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Tuesday, 28 October 2014
Page: 12223


Mr COLEMAN (Banks) (12:41): I am pleased to continue my remarks on this important piece of legislation and this important area of public policy. What I want to do in my remarks today is to bust a few myths in relation to health policy and talk about the important changes encompassed in the Private Health Insurance Amendment Bill. I will also talk about the financial situation that the government confronts, not only in health policy but in policy more generally because of the extreme waste of the previous government. Broadly, the government inherited, a fiscal mess—high levels of debt growing very rapidly. It is incumbent upon the government to address that debt and deficit situation, which we are doing, in a sensible and purposeful fashion right across the board in government spending. Indeed, we are returning the budget to near balance within four years and, importantly, investing in areas that require public investment, such as health, in a substantial way. So we want to get the budget back on track, back to a near surplus situation, while at the same time investing in health and other areas.

Let us go to some of the numbers to demonstrate the gravity of the fiscal situation we confront. When Labor came into office there was $50 billion in the bank, no debt at all and no interest payments—because you do not pay interest when you do not have any debt. Over the six sorry years of Labor administration we saw a consistent overspend—deficits of $27 billion, $55 billion, $48 billion, $43 billion and $19 billion, culminating in $50 billion in 2013-14, based on the previous budget. They are very consistent high levels of debt. We will recall that one of the excuses given for this financial mismanagement was that revenue had collapsed—there was this thing called the GFC, which of course was a very convenient excuse for the previous government. It was pretty much trotted out in virtually all situations but it was certainly trotted out as a reason why running these huge deficits on a continuing basis was unavoidable.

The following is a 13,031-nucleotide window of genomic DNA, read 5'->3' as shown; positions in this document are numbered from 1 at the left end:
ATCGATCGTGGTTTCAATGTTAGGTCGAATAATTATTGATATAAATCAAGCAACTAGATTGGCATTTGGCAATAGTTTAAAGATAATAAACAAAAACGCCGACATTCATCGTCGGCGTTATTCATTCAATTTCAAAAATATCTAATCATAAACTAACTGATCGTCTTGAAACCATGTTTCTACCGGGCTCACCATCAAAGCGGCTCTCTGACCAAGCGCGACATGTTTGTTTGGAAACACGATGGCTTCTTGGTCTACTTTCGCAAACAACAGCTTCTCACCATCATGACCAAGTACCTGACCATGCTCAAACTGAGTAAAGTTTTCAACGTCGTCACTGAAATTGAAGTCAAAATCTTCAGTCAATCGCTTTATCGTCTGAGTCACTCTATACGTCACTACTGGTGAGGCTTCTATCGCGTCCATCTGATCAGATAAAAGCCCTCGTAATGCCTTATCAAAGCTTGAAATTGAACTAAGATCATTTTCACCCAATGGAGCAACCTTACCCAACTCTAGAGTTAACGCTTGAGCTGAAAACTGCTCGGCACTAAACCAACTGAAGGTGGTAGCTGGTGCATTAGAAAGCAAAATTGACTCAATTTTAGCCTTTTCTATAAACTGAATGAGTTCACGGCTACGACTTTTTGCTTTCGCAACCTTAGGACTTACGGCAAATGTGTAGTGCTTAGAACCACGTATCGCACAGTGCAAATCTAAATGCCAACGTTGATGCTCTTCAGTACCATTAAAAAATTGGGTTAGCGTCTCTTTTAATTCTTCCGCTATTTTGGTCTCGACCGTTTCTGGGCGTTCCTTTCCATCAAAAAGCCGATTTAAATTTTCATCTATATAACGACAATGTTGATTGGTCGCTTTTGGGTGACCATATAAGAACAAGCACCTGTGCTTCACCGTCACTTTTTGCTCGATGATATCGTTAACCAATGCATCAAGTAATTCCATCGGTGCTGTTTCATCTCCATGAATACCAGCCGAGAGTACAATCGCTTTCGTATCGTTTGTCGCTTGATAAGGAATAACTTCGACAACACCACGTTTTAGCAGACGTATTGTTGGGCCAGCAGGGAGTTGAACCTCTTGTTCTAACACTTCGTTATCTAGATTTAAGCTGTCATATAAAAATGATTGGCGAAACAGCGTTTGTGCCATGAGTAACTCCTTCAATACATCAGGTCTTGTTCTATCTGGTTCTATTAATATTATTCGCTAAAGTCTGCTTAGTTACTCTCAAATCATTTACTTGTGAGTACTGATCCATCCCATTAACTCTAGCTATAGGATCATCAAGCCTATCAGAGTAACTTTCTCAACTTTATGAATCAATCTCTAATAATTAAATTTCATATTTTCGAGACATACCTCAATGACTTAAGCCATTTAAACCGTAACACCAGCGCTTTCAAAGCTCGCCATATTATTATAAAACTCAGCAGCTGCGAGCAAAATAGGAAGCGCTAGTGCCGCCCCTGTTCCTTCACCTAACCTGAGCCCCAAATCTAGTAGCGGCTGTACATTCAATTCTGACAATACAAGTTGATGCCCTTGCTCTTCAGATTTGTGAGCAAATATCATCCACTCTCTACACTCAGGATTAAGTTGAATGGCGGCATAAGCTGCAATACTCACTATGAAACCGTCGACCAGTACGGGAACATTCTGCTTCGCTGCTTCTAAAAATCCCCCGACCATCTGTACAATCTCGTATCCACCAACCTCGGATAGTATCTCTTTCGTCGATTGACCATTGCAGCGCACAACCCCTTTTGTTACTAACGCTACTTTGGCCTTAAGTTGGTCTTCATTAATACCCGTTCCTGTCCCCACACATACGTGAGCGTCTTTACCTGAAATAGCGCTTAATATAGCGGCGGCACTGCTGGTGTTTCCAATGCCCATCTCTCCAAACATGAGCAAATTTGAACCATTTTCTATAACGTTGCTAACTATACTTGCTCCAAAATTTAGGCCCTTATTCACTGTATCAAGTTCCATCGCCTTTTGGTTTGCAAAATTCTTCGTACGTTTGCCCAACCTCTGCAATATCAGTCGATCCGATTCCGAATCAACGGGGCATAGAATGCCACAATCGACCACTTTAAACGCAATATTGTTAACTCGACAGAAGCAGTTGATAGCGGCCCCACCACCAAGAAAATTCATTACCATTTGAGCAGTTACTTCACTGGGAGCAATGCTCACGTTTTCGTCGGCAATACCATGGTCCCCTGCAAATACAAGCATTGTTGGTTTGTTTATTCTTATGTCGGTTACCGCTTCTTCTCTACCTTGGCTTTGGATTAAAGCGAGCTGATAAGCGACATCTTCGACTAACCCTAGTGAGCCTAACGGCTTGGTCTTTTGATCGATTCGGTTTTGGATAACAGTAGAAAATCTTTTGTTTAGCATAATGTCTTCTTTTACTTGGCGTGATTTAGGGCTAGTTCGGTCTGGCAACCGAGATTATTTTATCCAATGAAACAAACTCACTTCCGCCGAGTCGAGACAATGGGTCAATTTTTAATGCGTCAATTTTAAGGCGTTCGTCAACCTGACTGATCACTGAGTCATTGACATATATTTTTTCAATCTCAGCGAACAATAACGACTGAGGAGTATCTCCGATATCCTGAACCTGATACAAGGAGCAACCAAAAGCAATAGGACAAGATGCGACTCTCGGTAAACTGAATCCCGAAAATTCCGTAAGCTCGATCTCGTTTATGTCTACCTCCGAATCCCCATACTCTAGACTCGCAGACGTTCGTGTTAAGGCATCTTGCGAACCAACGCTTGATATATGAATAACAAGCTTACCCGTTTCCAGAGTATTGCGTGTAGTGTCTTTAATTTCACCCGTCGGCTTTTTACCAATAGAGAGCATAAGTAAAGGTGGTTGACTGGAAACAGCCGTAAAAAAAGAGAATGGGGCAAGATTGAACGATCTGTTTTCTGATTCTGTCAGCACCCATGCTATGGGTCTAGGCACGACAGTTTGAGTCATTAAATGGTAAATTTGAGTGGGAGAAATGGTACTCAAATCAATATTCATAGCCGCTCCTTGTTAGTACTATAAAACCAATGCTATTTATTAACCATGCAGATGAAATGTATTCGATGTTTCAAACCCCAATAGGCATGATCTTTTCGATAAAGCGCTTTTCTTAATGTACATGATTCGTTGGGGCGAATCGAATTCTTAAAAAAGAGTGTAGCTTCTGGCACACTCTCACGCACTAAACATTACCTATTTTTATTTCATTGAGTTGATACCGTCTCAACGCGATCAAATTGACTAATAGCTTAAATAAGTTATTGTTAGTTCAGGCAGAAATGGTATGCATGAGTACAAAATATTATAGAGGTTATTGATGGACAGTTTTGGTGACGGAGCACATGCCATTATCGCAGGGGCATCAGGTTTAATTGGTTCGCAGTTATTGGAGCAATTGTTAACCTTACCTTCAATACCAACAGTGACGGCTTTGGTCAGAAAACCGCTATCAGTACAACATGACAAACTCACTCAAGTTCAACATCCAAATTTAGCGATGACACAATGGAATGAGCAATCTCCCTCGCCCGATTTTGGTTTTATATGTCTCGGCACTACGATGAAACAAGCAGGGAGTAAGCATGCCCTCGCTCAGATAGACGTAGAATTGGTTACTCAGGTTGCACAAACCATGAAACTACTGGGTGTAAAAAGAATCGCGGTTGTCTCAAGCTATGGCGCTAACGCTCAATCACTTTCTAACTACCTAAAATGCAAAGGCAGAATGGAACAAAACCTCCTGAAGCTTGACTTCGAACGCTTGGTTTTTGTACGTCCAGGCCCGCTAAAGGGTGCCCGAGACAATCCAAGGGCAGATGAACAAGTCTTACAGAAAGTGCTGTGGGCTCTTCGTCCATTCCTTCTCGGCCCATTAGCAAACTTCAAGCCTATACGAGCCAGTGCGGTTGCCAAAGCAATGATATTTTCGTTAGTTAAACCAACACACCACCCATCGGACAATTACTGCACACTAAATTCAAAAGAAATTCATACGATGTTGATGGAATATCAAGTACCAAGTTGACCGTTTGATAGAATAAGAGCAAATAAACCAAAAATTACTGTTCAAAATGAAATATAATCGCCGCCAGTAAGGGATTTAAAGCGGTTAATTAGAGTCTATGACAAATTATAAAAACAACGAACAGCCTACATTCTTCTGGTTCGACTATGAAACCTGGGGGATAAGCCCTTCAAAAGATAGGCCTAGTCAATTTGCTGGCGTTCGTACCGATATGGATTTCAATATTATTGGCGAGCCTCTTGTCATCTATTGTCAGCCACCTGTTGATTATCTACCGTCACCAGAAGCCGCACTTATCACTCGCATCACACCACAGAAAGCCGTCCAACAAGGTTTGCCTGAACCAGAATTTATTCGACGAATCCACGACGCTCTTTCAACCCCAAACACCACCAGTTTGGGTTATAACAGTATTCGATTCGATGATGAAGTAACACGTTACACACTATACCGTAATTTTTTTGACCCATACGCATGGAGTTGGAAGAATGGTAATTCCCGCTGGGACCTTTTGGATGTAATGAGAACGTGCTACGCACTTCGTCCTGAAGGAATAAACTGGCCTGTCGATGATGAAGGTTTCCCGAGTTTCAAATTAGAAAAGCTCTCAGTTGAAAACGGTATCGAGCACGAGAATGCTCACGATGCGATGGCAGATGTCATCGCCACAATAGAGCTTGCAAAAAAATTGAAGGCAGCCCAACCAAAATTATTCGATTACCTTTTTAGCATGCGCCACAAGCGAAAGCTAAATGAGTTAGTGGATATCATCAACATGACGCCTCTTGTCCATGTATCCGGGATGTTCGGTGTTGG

The problem with that excuse is that government revenue under Labor actually rose very strongly. In 2008-09, the first full year of the previous government, government receipts were $289 billion; in 2013-14, the last year they were in government, they were $361 billion; and in FY13 they were $348 billion. So over that six-year period government revenue rose by 25 per cent and in fact averaged an increase of 4.5 per cent every year—the compound annual growth rate, as it is called. So government revenue did not go down at all, with the exception of 2009-10 where it did pause momentarily; it went up very substantially. It went up in 2010-11 by six per cent, in 2011-12 by 10 per cent and in 2012-13 by another six per cent. These were very substantial increases.

So there really is no excuse for not being able to make the expenditure match the revenue, but that is of course what happened. As a consequence we have a very big debt that we must address. This government, therefore, has to take a different approach. We cannot sleepwalk into the future, pretend everything is okay and go on running up deficits of tens of billions of dollars every year. We will not do that. So what we have laid out in a methodical and detailed fashion is a plan that gets the budget back on track. The plan means that by 2017-18 there will be a deficit of just $3 billion, so next to nothing in the context of a $460 billion organisation. We have done that by making sensible changes to government expenditure right across the board. Obviously there have been changes in areas such as foreign aid, where we have quarantined some of the larger increases that were planned.

Obviously the principal focus of the discussion today is health. As I said, the government has provided for a situation which gets the budget back under control and gets it back broadly to a surplus while at the same time the government has provided for significant increased investment in health. It is absolutely not the case that government expenditure in health is declining; in fact, it is increasing quite substantially. So the health budget was $64 billion in 2013-14 and will go up to $79 billion in 2017-18. That works out to be an average increase in health expenditure over the next four years of about five per cent. That is a very important point. Health investment is not going down; it is going up and going up at a very solid rate.